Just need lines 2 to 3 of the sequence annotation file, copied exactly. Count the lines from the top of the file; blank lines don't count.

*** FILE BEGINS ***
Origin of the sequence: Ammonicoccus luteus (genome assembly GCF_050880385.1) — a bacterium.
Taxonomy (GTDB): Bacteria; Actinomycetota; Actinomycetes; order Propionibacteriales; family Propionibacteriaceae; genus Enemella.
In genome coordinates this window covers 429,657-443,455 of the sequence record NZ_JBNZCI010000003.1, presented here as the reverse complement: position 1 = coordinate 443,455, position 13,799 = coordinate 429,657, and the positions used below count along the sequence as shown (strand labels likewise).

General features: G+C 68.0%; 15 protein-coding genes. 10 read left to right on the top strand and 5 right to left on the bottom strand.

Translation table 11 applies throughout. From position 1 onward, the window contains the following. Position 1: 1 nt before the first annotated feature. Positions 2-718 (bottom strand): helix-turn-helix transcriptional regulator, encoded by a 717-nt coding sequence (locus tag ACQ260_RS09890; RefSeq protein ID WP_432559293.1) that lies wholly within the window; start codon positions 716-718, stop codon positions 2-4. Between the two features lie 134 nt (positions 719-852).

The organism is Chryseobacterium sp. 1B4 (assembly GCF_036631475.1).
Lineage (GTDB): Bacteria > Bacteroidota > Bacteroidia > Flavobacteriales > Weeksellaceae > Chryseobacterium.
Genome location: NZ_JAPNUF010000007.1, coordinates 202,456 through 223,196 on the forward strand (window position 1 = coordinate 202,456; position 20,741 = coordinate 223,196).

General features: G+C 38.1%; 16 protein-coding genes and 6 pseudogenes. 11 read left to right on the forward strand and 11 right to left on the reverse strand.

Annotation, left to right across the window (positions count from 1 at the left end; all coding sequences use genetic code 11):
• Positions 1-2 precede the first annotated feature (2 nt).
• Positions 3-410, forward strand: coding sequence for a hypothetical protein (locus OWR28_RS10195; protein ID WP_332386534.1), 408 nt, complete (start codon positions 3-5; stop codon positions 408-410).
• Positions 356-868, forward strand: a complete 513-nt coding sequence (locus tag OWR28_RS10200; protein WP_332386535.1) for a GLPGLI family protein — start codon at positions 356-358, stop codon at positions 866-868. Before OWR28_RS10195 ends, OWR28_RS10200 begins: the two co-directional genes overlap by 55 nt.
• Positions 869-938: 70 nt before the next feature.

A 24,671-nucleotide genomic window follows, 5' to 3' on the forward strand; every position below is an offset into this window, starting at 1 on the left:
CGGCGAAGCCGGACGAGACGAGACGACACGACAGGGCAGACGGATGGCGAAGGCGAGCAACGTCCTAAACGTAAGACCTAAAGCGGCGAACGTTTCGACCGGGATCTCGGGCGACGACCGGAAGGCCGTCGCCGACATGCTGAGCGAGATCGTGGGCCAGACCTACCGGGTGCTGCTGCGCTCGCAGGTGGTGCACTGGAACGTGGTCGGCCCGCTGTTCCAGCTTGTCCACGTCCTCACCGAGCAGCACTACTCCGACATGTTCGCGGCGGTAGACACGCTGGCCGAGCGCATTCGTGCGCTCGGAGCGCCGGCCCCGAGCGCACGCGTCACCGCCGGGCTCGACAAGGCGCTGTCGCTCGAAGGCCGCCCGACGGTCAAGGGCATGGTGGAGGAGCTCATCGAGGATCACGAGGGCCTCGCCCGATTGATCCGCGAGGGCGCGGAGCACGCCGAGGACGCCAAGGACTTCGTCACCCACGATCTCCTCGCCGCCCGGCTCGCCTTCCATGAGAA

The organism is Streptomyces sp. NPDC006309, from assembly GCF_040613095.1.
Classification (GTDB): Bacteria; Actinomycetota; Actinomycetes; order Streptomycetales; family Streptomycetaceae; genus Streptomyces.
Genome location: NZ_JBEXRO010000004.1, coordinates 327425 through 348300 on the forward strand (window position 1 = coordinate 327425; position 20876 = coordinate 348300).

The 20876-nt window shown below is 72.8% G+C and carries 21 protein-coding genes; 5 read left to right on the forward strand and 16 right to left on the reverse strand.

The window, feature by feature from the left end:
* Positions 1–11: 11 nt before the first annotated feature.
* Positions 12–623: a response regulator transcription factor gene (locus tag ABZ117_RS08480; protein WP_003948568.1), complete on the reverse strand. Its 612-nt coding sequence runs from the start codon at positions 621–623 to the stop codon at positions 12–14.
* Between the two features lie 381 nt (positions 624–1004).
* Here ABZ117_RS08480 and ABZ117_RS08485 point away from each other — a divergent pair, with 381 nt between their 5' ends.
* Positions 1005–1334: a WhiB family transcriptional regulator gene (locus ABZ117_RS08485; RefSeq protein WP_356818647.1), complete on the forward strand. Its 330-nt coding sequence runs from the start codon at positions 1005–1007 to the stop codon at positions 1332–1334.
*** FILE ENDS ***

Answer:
Taxonomy (GTDB): Bacteria; Actinomycetota; Actinomycetes; order Propionibacteriales; family Propionibacteriaceae; genus Enemella.
In genome coordinates this window covers 429,657-443,455 of the sequence record NZ_JBNZCI010000003.1, presented here as the reverse complement: position 1 = coordinate 443,455, position 13,799 = coordinate 429,657, and the positions used below count along the sequence as shown (strand labels likewise).